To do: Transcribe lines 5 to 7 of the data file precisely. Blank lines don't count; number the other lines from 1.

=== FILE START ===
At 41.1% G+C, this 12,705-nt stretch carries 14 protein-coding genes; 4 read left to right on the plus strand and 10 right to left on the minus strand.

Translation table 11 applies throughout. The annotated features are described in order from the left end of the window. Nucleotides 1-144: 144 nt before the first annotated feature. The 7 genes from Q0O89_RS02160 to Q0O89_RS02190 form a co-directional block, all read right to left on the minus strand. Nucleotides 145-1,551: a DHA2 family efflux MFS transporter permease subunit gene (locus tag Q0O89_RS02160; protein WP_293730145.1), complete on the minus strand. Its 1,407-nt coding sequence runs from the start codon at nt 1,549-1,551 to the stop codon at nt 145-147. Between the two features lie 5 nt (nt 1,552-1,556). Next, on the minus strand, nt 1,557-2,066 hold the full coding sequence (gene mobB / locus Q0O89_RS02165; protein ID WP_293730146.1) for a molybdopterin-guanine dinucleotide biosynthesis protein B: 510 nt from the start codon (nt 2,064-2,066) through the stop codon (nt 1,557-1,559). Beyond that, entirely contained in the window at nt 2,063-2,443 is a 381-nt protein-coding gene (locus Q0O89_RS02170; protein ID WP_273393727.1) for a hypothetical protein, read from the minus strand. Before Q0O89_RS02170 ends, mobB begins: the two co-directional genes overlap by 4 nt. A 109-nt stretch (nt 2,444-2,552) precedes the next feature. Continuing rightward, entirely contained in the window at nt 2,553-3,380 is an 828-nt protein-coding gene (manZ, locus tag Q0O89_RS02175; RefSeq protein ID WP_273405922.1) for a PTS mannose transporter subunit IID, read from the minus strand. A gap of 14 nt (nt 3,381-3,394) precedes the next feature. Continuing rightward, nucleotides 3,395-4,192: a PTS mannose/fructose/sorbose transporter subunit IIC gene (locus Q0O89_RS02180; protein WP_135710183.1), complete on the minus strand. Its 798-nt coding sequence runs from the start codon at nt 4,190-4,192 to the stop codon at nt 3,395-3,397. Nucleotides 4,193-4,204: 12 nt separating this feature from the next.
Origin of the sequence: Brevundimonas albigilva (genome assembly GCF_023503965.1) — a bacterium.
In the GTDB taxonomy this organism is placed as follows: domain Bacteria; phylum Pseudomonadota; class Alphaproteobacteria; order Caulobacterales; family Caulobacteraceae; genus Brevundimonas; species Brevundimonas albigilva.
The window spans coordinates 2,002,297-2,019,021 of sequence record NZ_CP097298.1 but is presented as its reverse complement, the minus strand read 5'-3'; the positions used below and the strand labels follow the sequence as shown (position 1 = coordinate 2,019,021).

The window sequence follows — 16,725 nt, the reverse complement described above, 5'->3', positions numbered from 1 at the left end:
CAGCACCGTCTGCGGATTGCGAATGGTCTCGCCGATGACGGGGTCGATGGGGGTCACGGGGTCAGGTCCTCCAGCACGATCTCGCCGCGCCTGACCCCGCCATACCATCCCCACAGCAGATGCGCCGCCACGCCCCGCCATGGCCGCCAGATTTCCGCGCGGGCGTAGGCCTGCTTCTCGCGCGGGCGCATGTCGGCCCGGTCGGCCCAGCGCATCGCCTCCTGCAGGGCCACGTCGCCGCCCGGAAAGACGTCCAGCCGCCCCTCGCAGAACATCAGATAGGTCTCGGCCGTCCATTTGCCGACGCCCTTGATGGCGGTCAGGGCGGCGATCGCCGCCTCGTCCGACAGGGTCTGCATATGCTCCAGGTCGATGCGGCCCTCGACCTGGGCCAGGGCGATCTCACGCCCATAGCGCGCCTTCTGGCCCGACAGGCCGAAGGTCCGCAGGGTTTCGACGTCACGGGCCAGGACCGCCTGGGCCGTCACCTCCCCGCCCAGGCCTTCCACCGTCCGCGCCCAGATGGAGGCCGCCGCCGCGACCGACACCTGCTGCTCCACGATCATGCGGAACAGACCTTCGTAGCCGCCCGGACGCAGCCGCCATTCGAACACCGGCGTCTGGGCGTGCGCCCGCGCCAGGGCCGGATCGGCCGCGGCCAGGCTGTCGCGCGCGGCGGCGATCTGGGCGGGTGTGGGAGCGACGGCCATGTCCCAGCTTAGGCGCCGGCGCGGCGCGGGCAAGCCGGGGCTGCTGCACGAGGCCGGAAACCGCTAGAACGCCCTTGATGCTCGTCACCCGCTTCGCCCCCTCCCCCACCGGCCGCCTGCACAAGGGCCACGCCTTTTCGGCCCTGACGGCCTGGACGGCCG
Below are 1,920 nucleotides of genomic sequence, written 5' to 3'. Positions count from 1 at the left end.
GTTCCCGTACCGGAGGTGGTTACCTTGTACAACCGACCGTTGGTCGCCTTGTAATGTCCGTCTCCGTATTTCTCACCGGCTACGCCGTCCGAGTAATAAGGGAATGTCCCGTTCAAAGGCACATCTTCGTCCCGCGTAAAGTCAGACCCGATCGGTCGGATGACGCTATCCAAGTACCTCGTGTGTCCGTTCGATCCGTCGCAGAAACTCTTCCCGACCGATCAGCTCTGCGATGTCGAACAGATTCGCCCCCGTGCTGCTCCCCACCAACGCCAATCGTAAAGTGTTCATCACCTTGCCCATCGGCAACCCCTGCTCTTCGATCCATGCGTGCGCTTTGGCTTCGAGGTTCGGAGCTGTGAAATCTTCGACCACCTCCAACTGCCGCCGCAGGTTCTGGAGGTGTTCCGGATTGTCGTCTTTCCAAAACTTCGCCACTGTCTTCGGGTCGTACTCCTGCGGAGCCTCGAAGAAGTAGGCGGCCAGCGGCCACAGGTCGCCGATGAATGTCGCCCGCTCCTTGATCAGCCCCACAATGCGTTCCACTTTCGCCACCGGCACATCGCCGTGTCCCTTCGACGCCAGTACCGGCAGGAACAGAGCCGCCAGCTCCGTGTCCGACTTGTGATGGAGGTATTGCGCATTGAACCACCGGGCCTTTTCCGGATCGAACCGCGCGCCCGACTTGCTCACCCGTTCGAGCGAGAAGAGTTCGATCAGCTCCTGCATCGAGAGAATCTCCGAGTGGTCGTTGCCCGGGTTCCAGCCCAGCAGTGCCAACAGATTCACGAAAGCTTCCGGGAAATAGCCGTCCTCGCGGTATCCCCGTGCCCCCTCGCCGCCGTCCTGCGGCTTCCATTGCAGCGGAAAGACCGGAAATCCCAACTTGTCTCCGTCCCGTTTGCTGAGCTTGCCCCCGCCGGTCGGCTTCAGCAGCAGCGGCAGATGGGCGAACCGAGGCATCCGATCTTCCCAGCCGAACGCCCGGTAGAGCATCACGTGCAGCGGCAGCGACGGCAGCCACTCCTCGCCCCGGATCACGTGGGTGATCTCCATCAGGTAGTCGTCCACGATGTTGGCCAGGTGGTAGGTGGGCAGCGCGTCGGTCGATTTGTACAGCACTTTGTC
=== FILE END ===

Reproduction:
The window spans coordinates 2,002,297-2,019,021 of sequence record NZ_CP097298.1 but is presented as its reverse complement, the minus strand read 5'-3'; the positions used below and the strand labels follow the sequence as shown (position 1 = coordinate 2,019,021).

The window sequence follows — 16,725 nt, the reverse complement described above, 5'->3', positions numbered from 1 at the left end:
CAGCACCGTCTGCGGATTGCGAATGGTCTCGCCGATGACGGGGTCGATGGGGGTCACGGGGTCAGGTCCTCCAGCACGATCTCGCCGCGCCTGACCCCGCCATACCATCCCCACAGCAGATGCGCCGCCACGCCCCGCCATGGCCGCCAGATTTCCGCGCGGGCGTAGGCCTGCTTCTCGCGCGGGCGCATGTCGGCCCGGTCGGCCCAGCGCATCGCCTCCTGCAGGGCCACGTCGCCGCCCGGAAAGACGTCCAGCCGCCCCTCGCAGAACATCAGATAGGTCTCGGCCGTCCATTTGCCGACGCCCTTGATGGCGGTCAGGGCGGCGATCGCCGCCTCGTCCGACAGGGTCTGCATATGCTCCAGGTCGATGCGGCCCTCGACCTGGGCCAGGGCGATCTCACGCCCATAGCGCGCCTTCTGGCCCGACAGGCCGAAGGTCCGCAGGGTTTCGACGTCACGGGCCAGGACCGCCTGGGCCGTCACCTCCCCGCCCAGGCCTTCCACCGTCCGCGCCCAGATGGAGGCCGCCGCCGCGACCGACACCTGCTGCTCCACGATCATGCGGAACAGACCTTCGTAGCCGCCCGGACGCAGCCGCCATTCGAACACCGGCGTCTGGGCGTGCGCCCGCGCCAGGGCCGGATCGGCCGCGGCCAGGCTGTCGCGCGCGGCGGCGATCTGGGCGGGTGTGGGAGCGACGGCCATGTCCCAGCTTAGGCGCCGGCGCGGCGCGGGCAAGCCGGGGCTGCTGCACGAGGCCGGAAACCGCTAGAACGCCCTTGATGCTCGTCACCCGCTTCGCCCCCTCCCCCACCGGCCGCCTGCACAAGGGCCACGCCTTTTCGGCCCTGACGGCCTGGACGGCCG